The CIP budget discussion rapidly became more contentious. There had been indications that certain members of the council wanted to reconsider previously approved projects, specifically the Regnart Creek Trail (RCT) and Library Program Room expansion. Consequently, numerous speakers offered comments on both topics. Council remains supportive of the Library Program Room Expansion. However, the RCT continues to provoke controversy as trail opponents and Councilmember Chao push back on this project. Many members of the community expressed frustration with the apparent obstruction of this previously approved project, perhaps most succinctly expressed by resident, J.R. Fruen here. Opponents still stall on fencing and now propose entirely new (and much more costly) concrete panel fencing. Thirty trail neighbors refuse to respond to the city’s requests for input on fencing. After prolonged public input and discussion, the council agreed to add an additional $400,000 for more modest fencing to move the project ahead. Both budgets ultimately received unanimous approval.

Item #22: Cupertino Small Business Emergency Relief Grant Program. Despite a well-thought out process, new council members attempted to micromanage the details on this program in the early hours of the morning despite expressing their own exhaustion. Fortunately, the mayor cut the discussion short due to the lateness of the meeting. Council authorized the city manager on a 4-0-1 basis to move ahead with arrangements to administer the $229,017 in funds for grants to small businesses struggling with the fallout of the COVID-19 pandemic.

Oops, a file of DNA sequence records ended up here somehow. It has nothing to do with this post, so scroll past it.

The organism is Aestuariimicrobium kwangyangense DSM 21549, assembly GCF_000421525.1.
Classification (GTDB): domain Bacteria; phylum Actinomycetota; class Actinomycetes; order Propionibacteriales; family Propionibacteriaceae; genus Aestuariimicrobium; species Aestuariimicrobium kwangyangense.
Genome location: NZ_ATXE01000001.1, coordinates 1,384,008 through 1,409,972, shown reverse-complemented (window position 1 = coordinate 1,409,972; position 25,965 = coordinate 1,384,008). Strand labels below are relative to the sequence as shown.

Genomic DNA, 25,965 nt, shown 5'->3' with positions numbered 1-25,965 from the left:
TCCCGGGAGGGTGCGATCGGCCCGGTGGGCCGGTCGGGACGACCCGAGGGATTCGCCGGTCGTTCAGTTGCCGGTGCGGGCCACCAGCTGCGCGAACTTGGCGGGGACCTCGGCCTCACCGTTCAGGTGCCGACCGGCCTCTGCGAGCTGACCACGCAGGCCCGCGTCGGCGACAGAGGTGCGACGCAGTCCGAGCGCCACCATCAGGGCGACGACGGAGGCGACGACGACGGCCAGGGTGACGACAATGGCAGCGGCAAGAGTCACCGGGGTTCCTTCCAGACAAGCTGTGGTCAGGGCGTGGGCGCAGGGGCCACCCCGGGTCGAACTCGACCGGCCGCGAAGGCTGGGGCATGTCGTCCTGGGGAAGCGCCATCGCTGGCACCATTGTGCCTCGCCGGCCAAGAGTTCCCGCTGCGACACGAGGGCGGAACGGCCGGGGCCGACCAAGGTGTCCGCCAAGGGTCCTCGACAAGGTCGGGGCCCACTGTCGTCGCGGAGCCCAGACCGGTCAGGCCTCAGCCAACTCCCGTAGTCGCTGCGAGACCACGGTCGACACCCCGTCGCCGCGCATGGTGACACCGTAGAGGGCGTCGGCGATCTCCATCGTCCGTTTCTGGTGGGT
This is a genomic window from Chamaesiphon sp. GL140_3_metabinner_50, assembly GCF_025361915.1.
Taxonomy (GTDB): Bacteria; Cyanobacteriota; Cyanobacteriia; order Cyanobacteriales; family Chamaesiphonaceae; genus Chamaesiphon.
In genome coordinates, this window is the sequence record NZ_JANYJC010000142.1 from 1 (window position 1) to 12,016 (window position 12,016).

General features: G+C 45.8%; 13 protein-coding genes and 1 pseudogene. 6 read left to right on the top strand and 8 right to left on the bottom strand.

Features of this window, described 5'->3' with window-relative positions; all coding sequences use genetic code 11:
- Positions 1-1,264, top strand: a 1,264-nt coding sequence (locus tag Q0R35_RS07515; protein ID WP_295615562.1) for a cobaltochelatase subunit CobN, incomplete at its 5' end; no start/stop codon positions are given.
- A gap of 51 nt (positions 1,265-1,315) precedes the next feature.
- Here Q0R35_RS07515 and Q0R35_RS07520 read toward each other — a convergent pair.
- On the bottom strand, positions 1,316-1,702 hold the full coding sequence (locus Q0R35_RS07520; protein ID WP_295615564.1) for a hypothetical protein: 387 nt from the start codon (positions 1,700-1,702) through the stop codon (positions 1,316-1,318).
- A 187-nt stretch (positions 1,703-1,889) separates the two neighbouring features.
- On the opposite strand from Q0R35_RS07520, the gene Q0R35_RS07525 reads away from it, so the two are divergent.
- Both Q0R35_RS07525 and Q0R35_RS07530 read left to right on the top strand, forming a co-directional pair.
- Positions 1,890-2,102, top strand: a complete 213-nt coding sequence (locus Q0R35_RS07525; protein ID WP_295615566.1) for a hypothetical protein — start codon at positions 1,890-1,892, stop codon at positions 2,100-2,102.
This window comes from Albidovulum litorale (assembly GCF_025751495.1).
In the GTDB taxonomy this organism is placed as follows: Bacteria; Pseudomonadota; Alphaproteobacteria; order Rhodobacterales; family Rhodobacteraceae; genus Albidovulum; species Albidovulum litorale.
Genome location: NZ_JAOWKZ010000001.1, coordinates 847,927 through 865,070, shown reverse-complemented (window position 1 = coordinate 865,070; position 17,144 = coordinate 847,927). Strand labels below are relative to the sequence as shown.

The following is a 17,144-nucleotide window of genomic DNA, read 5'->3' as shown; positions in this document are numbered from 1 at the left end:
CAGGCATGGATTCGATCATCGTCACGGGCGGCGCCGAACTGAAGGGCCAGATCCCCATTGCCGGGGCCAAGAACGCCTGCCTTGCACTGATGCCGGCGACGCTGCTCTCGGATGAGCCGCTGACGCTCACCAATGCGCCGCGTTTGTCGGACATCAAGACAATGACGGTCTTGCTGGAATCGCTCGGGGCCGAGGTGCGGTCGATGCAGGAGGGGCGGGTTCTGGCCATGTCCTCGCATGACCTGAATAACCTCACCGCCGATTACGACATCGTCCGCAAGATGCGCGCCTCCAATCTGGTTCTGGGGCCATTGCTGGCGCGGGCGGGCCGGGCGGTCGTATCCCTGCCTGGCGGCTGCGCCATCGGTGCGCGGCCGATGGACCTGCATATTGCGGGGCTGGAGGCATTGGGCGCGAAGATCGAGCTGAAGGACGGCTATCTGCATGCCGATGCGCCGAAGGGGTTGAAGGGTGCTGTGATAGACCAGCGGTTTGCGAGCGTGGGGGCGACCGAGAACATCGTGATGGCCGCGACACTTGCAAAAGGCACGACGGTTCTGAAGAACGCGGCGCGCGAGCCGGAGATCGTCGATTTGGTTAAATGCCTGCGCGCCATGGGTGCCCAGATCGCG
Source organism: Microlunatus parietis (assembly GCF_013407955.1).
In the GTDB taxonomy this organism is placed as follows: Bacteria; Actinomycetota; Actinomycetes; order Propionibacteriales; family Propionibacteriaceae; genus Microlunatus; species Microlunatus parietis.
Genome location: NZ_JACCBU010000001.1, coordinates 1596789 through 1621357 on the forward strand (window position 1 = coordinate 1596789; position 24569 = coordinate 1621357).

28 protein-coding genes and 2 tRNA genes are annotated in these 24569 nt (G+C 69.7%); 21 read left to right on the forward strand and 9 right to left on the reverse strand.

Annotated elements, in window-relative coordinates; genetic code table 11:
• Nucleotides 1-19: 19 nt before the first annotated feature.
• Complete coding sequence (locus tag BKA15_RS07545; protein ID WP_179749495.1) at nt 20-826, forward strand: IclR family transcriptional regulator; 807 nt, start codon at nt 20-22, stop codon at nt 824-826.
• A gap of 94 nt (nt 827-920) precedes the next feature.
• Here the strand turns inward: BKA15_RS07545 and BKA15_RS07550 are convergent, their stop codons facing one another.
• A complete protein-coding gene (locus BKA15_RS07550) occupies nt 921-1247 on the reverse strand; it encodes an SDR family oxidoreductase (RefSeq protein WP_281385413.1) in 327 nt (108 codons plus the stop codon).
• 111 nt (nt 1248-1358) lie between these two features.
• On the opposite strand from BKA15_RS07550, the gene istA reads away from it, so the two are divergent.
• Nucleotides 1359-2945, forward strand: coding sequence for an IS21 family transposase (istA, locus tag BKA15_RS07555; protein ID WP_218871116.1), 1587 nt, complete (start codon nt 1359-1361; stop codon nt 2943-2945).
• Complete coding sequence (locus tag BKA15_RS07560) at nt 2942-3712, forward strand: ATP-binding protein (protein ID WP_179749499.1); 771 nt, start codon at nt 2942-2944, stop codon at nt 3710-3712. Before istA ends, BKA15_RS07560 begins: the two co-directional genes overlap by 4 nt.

Item #23: Accept resignation of Bicycle Pedestrian Commissioner Jennifer Shearin, and direct staff to fill the unscheduled vacancy. Since there were no more alternates on the appointment list from the January interview process, the council decided to wait until the normal commission cycle in January, rather than doing a separate recruitment over the summer. Advertising for the January commission cycle starts in October.

Item #24: Potential nomination of the Bubb Road Special Area as a new locally nominated Priority Development Area (PDA) to accommodate future residential growth in Plan Bay Area 2050. At 1 a.m., council moved this item ahead of Items #22 and #23. The presentation was extensive, but council understanding and discussion of this “wonky topic” remained less so. On account of the lack of a clear and compelling reason that council was able to identify, it declined to proceed at the moment and tabled discussion until a later date. Nominating the area would have potentially allowed the city greater local control over planning decisions, would have made the area eligible for more infrastructure grants, and would have made the city’s next Housing Element—a state requirement—easier to certify.


The front page photo and article by Anne Gelhaus appearing on page 5 is Teaching mindfulness: Siblings offer classes to cope with stay-at-home order, Apart But Not Alone’s first program drew 1,000 participants, developed by two Cupertino students. Community briefs on page 5 include (1) VTA funds Homestead “Safe Routes” for bike lane improvements and (2) Summer reading program through the Santa Clara County Library District.

I hope you were able to celebrate the longest day of the year on the summer solstice! The days will now only get shorter—a reminder that summer is fleeting. Enjoy it while it’s here!

Warm regards,
Jean Bedord
Cupertino Matters
Publisher and Editor